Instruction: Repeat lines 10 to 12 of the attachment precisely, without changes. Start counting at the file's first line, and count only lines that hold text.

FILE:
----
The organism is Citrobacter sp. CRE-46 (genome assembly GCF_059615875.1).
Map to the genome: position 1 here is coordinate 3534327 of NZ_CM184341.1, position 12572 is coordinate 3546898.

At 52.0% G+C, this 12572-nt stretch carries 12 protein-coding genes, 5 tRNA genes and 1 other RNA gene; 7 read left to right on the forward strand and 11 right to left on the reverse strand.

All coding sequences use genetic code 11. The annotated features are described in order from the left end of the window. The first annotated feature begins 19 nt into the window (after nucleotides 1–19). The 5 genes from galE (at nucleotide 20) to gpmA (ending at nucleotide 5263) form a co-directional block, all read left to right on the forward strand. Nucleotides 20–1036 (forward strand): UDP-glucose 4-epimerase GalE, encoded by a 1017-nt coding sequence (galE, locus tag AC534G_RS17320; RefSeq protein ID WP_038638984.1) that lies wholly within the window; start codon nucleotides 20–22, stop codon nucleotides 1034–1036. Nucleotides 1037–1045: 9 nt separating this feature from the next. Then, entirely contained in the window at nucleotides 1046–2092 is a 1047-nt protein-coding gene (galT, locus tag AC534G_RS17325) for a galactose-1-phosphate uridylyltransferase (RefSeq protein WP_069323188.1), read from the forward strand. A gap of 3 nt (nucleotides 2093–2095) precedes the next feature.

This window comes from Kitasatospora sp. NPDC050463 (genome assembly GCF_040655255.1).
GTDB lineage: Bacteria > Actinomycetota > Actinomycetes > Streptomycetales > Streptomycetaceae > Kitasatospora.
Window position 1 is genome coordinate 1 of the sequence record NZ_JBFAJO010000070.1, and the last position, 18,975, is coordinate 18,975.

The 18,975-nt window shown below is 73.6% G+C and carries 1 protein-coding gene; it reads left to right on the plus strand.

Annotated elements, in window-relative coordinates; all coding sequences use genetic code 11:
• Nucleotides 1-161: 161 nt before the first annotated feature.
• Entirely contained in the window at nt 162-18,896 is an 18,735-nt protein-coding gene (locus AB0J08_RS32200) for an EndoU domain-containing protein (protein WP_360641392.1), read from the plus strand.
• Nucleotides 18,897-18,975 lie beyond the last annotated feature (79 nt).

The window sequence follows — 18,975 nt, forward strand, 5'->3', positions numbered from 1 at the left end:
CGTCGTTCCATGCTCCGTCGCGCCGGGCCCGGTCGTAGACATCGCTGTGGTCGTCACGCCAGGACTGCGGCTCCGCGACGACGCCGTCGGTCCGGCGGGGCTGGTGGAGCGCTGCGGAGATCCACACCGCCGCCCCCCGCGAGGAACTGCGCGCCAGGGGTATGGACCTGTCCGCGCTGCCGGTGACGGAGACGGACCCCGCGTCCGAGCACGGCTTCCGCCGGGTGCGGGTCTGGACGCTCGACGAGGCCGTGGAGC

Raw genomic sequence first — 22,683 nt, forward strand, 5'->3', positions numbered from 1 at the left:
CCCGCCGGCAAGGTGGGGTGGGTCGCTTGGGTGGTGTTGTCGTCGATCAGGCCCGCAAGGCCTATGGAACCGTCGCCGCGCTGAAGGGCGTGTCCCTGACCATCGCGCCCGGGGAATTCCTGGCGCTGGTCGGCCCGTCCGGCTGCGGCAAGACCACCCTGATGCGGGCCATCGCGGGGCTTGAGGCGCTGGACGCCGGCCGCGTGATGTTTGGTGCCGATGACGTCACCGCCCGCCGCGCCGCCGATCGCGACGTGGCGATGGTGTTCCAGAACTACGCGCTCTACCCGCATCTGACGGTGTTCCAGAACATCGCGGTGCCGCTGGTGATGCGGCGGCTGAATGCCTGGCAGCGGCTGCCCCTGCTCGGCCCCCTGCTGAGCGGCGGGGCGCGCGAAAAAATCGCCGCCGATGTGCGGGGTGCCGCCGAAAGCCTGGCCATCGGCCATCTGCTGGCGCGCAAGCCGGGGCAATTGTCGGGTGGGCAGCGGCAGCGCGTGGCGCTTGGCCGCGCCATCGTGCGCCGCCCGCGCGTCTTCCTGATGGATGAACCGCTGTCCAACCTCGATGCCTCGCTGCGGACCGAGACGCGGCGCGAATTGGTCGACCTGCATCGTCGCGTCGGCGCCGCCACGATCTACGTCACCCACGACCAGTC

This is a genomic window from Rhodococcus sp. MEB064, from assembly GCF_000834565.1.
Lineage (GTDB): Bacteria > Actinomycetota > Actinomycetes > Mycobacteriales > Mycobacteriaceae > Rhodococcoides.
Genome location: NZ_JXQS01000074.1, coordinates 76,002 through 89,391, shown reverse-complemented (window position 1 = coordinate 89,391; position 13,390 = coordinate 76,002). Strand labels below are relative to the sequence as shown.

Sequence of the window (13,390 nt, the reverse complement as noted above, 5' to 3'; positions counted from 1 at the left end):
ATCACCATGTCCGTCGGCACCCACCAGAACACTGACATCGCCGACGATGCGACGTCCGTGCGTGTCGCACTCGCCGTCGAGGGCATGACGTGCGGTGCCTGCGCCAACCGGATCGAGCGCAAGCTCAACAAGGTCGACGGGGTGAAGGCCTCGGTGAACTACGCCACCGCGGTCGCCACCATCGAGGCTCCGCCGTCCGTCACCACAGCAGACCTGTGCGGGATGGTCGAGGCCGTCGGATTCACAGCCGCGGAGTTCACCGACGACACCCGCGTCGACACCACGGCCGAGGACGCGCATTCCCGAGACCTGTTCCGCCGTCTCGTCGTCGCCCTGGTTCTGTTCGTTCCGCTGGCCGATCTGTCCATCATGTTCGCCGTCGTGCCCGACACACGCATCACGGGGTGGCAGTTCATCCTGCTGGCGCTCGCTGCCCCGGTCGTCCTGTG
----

• Nucleotides 1-161: 161 nt before the first annotated feature.
• Entirely contained in the window at nt 162-18,896 is an 18,735-nt protein-coding gene (locus AB0J08_RS32200) for an EndoU domain-containing protein (protein WP_360641392.1), read from the plus strand.
• Nucleotides 18,897-18,975 lie beyond the last annotated feature (79 nt).